Learn More About Inclusiveness

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This door provides opportunities to read research findings, to take an assessment to help you determine your organization's readiness to doing inclusiveness work, and to follow further interests for more resources on inclusiveness.

Why Inclusiveness?

Why Inclusiveness? is  a response to requests from nonprofits and funders for a tool to define inclusiveness and its benefits. The publication is also designed to assist organizations in preparing to do inclusiveness work; specifically, in understanding how to "Make the Case" for doing inclusiveness work within their own organization. It also includes highlights of research from the various reports the foundation has issued, as well as sector-wide data about inclusiveness. 

What's Inside

  • The Four Imperatives for Inclusiveness-Mission, Business, Demographic, and Equity
  • Voices from Inclusive Organizations
  • Next Steps for Your Organization
  • Lessons Learned and History of The Denver Foundation's Inclusiveness Project
  • Download a pdf version of Why Inclusiveness?

Publications are free and are available upon request.

 

 


Reflections & Actions: People of Color and the Metro Denver Nonprofit Sector
  • A 2012 report from The Denver Foundation that reflects on the issues raised in the 2007 report Report from the Pipeline: Reflections on the Nonprofit Sector from People of Color in Metro Denver and the progress made since then in providing rich opportunities for people of color to engage in the nonprofit sector (e.g., internships, trainings and workshops, and funding).
  • Download a PDF version.
  • Request a free hard copy version through the Contact Us button.

Inside Inclusiveness: Race, Ethnicity, and Nonprofit Organizations
  • A research report on nonprofit organizations in Metro Denver; best practices and barriers, from The Denver Foundation (in Executive Summary and Full Report versions).
  • Download PDF versions Executive Summary or Full Report.
  • Request free hard copy version.
 
A Report from the Pipeline: Reflections on the Nonprofit Sector from People of Color in Metro Denver

Inclusiveness at Work: How to Build Inclusive Nonprofit Organizations was originally a hard copy workbook published in 2005. (The content of the workbook has been reconfigured for this website and as of October 2012, the workbook is no longer available in hard copy. All content is accessible in PDF version within the Inclusiveness Initiative door of this website.)
The content includes:

Katherine Pease (http://www.katherinepease.com/) is the primary author of Inclusiveness At Work and a consultant providing specialized services to nonprofit and philanthropic organizations. She is also author of "Job Satisfaction and Perceptions of Race-Related Discrimination and Conflict in Nonprofit Organizations."

Bibliography from Inclusiveness At Work.


Executive Summary: Final Evaluation Report on the ENII Learning Community Organizations, January 2006 through December 2007 by OMNI Institute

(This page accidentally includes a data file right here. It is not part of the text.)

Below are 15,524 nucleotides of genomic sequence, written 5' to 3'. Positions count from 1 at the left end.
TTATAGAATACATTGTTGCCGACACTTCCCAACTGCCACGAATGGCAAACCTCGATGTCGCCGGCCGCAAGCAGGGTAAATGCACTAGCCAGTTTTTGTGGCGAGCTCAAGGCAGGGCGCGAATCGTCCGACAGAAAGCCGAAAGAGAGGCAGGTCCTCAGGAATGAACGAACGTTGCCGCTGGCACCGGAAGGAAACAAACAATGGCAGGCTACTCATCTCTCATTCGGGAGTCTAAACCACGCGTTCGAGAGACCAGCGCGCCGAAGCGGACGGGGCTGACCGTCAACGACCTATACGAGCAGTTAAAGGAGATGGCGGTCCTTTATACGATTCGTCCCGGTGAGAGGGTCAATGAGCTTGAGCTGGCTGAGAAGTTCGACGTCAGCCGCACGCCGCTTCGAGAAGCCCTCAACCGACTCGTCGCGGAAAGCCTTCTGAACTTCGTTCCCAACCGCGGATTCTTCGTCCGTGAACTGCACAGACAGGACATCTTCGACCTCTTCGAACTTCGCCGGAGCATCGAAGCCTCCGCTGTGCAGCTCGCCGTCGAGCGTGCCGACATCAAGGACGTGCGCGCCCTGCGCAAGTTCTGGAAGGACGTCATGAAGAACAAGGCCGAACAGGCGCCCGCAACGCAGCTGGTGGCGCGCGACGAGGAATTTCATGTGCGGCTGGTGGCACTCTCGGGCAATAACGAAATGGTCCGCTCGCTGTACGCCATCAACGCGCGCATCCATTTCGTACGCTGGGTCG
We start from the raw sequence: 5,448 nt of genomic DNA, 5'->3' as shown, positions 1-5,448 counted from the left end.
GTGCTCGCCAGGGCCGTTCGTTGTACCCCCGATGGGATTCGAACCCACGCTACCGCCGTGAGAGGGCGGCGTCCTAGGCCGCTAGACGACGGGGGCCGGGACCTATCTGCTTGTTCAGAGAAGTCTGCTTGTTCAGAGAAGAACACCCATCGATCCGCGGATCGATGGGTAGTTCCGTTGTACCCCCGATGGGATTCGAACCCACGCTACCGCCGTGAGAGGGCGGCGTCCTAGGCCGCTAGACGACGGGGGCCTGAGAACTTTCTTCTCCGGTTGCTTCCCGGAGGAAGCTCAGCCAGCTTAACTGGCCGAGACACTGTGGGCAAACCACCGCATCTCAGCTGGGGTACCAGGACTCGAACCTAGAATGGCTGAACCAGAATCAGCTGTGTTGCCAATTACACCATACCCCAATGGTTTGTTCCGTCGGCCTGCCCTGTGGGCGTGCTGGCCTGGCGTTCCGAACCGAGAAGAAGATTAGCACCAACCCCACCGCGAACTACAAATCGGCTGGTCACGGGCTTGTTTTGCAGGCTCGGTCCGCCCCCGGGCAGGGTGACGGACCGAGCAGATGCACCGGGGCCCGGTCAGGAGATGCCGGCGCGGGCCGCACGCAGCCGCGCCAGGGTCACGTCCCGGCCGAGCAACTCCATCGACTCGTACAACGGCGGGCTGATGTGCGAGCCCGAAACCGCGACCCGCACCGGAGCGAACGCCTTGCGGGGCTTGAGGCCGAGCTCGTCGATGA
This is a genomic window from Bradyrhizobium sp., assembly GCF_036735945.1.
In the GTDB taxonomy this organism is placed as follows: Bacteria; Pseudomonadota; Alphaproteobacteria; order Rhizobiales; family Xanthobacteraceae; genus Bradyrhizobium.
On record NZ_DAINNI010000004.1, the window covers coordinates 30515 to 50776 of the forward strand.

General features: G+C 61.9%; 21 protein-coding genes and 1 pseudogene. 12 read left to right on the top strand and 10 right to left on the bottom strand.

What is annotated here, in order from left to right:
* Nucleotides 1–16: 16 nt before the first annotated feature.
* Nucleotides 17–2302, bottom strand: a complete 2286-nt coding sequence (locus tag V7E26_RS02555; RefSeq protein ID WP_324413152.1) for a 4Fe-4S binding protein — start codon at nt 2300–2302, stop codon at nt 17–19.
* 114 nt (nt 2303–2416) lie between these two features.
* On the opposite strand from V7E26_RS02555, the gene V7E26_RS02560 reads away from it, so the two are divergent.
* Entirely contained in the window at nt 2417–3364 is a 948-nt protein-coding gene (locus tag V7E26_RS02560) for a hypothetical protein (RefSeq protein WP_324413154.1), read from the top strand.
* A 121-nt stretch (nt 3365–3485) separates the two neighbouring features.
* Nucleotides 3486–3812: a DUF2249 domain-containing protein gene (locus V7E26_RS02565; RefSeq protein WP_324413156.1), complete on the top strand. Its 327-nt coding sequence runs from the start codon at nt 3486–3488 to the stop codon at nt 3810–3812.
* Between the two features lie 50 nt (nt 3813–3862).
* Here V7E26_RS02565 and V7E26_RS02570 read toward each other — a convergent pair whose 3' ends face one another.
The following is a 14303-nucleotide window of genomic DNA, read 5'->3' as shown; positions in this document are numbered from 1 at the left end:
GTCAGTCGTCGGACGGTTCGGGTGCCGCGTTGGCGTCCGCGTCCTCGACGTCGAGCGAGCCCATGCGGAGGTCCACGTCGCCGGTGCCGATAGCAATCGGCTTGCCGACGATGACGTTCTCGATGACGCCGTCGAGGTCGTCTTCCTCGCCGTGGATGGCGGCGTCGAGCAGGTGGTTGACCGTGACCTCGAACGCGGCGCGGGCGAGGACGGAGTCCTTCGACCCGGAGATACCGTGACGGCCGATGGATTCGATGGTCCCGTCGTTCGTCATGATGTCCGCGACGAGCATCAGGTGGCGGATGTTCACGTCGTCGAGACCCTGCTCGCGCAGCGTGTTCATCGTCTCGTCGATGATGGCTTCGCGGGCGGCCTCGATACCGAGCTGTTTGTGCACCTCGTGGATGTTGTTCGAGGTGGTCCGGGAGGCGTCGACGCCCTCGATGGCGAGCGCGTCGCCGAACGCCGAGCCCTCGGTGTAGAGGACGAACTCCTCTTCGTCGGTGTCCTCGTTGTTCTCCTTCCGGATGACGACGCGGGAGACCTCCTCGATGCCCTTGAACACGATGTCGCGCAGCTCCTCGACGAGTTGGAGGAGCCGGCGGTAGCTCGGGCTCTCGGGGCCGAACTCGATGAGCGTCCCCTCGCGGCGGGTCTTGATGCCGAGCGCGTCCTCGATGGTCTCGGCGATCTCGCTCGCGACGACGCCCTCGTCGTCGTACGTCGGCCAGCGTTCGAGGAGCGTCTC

• The Expanding Nonprofit Inclusiveness Initiative (ENII) of The Denver Foundation represented a unique effort to support the nonprofit sector in developing effective responses to the changing racial-ethnic make-up of a major metropolitan center. ENII funded and supported eleven grantees, known as "Learning Community Organizations" (LCOs) for a two-year period. This evaluation report summarizes what was achieved and learned from the LCO component of the initiative.
  • Download PDF version.

Celebrating the Generosity of Metro Denver: Results of the 2005 Giving and Volunteering Study
  • A 20-page report that includes mentions about giving from communities of color.
  • Download PDF version.

Please also visit Related Links for resources from other organizations.

NOTE: The Denver Foundation materials are primarily designed for organizations historically governed by a predominantly white Board of Directors and run by a predominantly white staff. Some people refer to such organizations as dominant culture organizations. Organizations that are predominantly governed and run by people of color may also need to address issues of inclusiveness related to race and ethnicity; however, the research that has been conducted by The Denver Foundation and other resources consulted for this workbook generally do not address issues of race and ethnicity within organizations that are rooted in communities of color. Dynamics within different communities of color and between different communities of color can have complex nuances; thus, more research and tools are needed to address race-related issues in organizations with staffs and boards that are predominantly of color.

 

ADDITIONAL ASSESSMENT RESOURCE: The National Center for Cultural Competence (NCCC) developed the Cultural Competence and Linguistic Competence Policy Assessment (CLCPA) at the request of the Bureau of Primary Health Care, Health Resources and Services Administration, and the US Department of Health and Human Services. It is available on NCCC's website.

 

See also information about the Inclusiveness Project's evaluation components.

 

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